Many of the thousands of migrants who crossed the Rio Grande into the small border city of Eagle Pass, Tex., over the past week have one thing in common: They got sick of waiting for an appointment on the smartphone app the government wants them to use. Some said the app offered appointments to ask for asylum several months in the future—longer than they were willing to wait after a long journey from countries such as Venezuela. Others said it unresponsive and unusable, reports the Wall Street Journal. "We all tried, but we couldn’t get an appointment,” said Kemp Granges, a 25-year-old Venezuelan national who illegally entered the U.S. at Eagle Pass, surrendered to border authorities and was released to a local shelter. The migrant surge overwhelming Eagle Pass and other communities is showing the limits of Biden administration border policies intended to help avoid such a scenario.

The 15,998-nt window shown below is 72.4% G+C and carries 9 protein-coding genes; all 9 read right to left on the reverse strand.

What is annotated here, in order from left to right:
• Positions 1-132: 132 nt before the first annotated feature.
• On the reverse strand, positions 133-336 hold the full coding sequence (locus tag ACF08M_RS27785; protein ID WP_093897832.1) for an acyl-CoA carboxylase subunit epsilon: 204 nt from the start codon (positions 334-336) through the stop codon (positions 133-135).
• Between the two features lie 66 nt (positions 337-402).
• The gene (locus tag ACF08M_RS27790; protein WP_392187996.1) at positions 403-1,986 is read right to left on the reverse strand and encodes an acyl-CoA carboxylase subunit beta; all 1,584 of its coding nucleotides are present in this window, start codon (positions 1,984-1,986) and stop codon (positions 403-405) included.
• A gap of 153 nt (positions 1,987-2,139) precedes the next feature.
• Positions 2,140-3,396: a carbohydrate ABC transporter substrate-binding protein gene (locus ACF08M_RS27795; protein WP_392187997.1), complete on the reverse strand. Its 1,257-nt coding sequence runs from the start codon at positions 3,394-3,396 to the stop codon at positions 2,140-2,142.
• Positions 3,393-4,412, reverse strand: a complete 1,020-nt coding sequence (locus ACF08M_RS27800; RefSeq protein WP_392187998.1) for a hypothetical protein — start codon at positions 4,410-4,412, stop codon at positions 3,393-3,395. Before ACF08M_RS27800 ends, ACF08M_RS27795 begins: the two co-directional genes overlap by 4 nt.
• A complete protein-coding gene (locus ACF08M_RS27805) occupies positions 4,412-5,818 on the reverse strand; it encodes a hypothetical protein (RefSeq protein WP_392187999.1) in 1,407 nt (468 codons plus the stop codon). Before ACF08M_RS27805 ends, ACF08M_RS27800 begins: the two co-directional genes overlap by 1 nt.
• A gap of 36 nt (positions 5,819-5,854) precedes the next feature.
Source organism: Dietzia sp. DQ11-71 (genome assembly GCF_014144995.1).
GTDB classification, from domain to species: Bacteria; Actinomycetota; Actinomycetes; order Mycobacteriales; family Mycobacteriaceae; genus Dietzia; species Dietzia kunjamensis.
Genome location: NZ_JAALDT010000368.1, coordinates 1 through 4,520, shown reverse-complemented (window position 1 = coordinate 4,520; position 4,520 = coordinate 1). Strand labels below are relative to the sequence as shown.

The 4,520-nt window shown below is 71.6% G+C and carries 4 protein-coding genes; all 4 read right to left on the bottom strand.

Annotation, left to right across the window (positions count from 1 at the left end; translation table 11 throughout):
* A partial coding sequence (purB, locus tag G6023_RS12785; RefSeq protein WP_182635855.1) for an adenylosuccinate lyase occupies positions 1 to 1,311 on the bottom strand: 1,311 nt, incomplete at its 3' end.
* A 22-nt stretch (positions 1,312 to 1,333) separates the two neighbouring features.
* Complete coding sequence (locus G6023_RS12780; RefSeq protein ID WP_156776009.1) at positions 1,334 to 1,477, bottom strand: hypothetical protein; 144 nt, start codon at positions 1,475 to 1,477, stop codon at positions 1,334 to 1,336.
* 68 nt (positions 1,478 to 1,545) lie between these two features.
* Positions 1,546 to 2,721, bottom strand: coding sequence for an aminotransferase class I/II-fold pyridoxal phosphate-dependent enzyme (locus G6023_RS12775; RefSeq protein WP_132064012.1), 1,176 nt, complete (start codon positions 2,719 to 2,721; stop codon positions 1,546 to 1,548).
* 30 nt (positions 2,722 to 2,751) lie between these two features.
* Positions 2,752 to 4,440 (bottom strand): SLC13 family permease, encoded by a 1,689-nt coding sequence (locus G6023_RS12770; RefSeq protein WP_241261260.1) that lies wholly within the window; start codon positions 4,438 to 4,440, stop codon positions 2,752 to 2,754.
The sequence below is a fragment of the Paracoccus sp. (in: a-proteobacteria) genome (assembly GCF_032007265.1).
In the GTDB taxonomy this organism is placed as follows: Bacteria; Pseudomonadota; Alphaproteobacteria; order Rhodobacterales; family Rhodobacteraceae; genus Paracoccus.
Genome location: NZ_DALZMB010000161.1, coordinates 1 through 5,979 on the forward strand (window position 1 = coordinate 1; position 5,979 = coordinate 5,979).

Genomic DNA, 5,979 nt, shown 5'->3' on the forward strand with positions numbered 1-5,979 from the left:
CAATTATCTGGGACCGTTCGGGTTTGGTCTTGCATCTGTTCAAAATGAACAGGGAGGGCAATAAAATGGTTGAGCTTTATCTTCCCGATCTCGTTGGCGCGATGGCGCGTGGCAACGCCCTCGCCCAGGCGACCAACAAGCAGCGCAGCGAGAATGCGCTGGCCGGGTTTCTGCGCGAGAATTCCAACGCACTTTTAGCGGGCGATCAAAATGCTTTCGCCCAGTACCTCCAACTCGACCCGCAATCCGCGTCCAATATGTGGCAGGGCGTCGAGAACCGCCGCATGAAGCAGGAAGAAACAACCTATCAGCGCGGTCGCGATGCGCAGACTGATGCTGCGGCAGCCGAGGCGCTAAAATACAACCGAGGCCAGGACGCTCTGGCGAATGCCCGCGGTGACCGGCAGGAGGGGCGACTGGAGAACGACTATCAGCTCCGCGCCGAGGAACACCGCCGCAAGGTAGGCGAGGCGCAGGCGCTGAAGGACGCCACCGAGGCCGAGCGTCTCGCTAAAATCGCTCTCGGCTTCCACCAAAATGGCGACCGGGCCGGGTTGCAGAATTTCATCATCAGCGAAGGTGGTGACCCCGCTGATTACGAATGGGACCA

CBP One offers 40,000 appointments a month for people to enter the U.S. legally and request asylum, rather than entering illegally and risking deportation, which depends on various legal and logistical factors. Combined with faster processing of people arrested at the border and ways for residents of some countries to apply from abroad to enter legally and work in the U.S., the app is part of a new set of programs instituted in May when Title 42, a pandemic-era policy allowing for the rapid expulsion of asylum seekers. Tens of thousands of migrants have taken advantage of CBP One and other legal options, but the capacity of those programs has been outpaced by demand to come to the U.S. that rose substantially over the summer.